This post was written by Martin Poulter, Wikimedian in Residence at the Bodleian Libraries, and was originally published on the library’s blog.
This October will mark the bicentenary of Ada Augusta Byron, otherwise known as Ada Lovelace, often called the first computer programmer. Among the many events happening in Oxford this autumn, the Bodleian Libraries and IT Services are hosting a series of half-day workshops which hope to make a record-breaking impact on Wikipedia’s infamous gender imbalance.
As in previous years, there will be an edit-a-thon to create articles related to women in science and to wish happy birthday to Ada Lovelace with celebratory cake. This will happen on Tuesday 13 October. It will include an introduction to wiki editing, so is suitable for new and experienced wiki editors.
This year we are also running three related events. All four events are open to members of Oxford University. We are also seeking experienced Wikipedians to help with the training. Even if you are not connected with Oxford, you can take part on-wiki; welcoming the new users and helping make their experience a pleasant one.
Monday 12 October will be the first ever transcribe-a-thon. We will look at Wikisource, the free library, where out-of-copyright books are transcribed using Optical Character Recognition and manual correction. During the event we will create an electronic edition of a book that can be used as a source for Wikipedia articles. This is an opportunity to learn basic wiki editing without having to worry about the many policies and guidelines affecting original text on Wikipedia.
Wednesday 14 October will be an improve-a-thon: we will look at Wikipedia’s quality scale and system of open review, and improve existing articles by adding facts or citations or by accessibly rewording. This will be suited to people who have edited Wikipedia before.
Thursday 15 October’s event is an image-a-thon: we will look at how Wikipedia articles are illustrated, using images from cultural institutions, from out-of-copyright books or personal collections. We will look at Wikimedia’s database of 27 million digital media files. With newly-uploaded images, we will illustrate articles on the week’s theme. No photography is required and this event is suitable for people who have never edited wikis.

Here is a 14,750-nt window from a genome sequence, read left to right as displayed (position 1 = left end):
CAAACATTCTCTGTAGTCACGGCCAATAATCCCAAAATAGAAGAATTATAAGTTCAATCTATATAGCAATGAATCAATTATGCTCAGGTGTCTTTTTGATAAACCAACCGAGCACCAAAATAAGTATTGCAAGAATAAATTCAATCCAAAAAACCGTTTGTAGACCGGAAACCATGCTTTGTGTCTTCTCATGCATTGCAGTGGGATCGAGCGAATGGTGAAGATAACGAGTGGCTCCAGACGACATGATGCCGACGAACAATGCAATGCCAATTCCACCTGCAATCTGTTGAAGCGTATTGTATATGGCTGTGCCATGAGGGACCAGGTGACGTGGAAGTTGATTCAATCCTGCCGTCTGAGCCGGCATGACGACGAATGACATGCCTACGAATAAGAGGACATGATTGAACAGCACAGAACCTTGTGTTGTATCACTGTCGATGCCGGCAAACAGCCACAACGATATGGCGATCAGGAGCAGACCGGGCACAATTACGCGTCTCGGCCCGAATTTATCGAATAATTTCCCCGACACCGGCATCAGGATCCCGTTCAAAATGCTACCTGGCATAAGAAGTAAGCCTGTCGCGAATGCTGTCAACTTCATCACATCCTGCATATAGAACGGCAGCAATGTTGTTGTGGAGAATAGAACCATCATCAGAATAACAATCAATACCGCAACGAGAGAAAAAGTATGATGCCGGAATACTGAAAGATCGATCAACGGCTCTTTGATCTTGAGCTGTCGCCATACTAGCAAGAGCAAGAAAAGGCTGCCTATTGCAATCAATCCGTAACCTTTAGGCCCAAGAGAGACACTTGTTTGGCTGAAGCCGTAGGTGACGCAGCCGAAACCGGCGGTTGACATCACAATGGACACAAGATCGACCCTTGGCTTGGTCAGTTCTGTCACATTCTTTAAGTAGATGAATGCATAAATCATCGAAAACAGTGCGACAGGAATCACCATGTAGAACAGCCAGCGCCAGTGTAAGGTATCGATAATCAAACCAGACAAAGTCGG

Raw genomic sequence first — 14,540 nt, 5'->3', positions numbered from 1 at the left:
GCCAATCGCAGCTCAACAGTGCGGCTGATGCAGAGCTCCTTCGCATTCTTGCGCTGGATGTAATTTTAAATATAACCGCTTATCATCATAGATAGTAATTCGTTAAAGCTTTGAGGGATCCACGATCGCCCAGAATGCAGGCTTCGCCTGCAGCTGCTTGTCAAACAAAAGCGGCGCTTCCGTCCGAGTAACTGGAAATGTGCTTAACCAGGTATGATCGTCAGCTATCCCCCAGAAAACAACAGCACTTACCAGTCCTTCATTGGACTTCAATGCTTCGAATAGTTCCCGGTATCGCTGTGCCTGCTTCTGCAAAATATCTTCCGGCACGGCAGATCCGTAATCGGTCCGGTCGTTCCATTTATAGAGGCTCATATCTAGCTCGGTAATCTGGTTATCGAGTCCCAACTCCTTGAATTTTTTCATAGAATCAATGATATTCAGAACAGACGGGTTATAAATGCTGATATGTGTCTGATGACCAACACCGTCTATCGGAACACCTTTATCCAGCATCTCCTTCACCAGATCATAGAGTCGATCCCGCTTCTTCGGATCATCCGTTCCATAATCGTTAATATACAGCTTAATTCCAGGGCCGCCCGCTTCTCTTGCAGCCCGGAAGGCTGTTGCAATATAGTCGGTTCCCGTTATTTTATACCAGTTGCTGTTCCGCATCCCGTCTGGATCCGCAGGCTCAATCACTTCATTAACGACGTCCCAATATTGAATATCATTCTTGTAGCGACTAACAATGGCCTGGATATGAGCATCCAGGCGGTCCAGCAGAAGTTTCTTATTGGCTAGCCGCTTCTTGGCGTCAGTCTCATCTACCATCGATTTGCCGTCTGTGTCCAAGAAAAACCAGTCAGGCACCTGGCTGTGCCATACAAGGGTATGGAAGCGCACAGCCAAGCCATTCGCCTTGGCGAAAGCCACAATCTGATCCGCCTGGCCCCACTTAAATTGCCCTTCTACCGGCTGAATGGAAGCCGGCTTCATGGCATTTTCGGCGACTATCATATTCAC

The image-a-thon is an opportunity that Oxford’s libraries can support. College libraries may have photographs of alumnae, staff, or perhaps relevant art or manuscripts. We hope that some of these images can be made available under a Wikipedia-compatible licence for use in articles, with attribution. We will be uploading images of Lovelace herself which have not existed in digital form before.
We are interpreting the ‘women in science’ theme broadly, not just writing and improving biographies of women — living or dead — in professions related to science. There are also articles about books, or about scientific innovations and theories, where women’s contributions could be better represented. We will provide suggestions for target articles, as well as online and offline resources to help improve them.
Each of these four events looks at open knowledge from a different angle. If you can only make one, sign up for one, but if you want a broad hands-on experience of improving open knowledge, come to all four.
Dr Martin Poulter, the Wikimedian In Residence at the Bodleian Libraries, will lead the training but welcomes experienced wiki editors who can make things easy for newcomers. If you fit that description, please get in touch at email@example.com.